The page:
Lego Star Wars dubbed ‘Lego May Cry’ as players continue to discover brutal new combos

Lego Star Wars: The Skywalker Saga is out now and, video games being video games, the first thing people discovered was that you could take advantage of the fact that Lego kids are unbeatable. Not that anything dies in a Lego game, of course, they just turn into component bricks, but the fact that kids don’t even do that means players can use aerial combos to jump parts of the map (opens in new tab)a technique that has been dubbed “Child’s Flight.” (opens in new tab)

Lego Star Wars introduces a new combat system to the series that takes more than a few cues from classic action games and, in particular, Devil May Cry’s aerial combos. That is to say, you can stay in the air by delivering repeated blows – and if you can craft a specific sequence of hits, potentially create a loop that will keep you in the air and demolish anything.

This being a Lego game, and so comprehensive, it also includes a metric ton of Star Wars characters you can play with. Child Flight’s exploration was noticed by a Red Orb, which continues to experiment with different characters’ air combo strings and produce surprising results. Take Queen Padmé, for example:

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And now for a somewhat cursed phrase: Here’s the Jar Jar technology.

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Sorry, do you want more Jar Jar technology? Will you cry?

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The above user, Revoltell, has been testing the system more extensively and writes (opens in new tab): “You can use Qui-gonn’s Dive Kick at the opposite angle to have reverse magnetism and kick forward while bringing enemies towards you, and shift laterally when storing strength skills. This game is actually just DMC with a skin of Star Wars.”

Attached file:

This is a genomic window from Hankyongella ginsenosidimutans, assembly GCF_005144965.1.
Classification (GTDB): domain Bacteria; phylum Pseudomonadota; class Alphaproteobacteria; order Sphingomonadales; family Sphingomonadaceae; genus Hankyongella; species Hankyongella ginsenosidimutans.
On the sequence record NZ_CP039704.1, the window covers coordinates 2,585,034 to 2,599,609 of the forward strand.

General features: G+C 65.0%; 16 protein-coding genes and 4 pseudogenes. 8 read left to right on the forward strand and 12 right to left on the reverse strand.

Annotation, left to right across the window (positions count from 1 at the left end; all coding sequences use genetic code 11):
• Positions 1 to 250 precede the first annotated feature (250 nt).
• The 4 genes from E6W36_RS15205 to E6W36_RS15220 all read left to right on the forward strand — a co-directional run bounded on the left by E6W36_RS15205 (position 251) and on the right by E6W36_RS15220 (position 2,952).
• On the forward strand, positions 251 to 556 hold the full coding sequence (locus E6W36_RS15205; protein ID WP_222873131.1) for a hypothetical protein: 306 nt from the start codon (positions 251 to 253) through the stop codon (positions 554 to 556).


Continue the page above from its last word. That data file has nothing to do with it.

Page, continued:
All it needed, of course, was the Devil May Cry overlay and soundtrack:

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This… I don’t even know how this is a Lego game.

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Finally: a true non-blockable reset technology from General Grievous.

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Expect that from a Lego Star Wars game, I didn’t.

A strange bit of context for this is that in January of this year, a polygon report (opens in new tab) highlighted issues of tightness and disagreement among staff on the project. One of the ‘issues’ was combat overhauls, including a 27-hit combat tree, which was apparently removed after focus tests showed users were only using one button to fight.

“The director would request new mechanics on a whim, then ask for them to be changed, without ever fixing anything that really mattered,” the director said. a former employee said at the time (opens in new tab). “Read every review of a Lego game. They always say the same [things]: ‘Platform is pants, camera is terrible, no online co-op.’ So let’s add a God of War style combat tree! Five year olds will love it.”

Game development really is a strange beast. Who knows what five-year-olds think of Jar Jar combing Anakain across a big gap, but big kids seem to love it.

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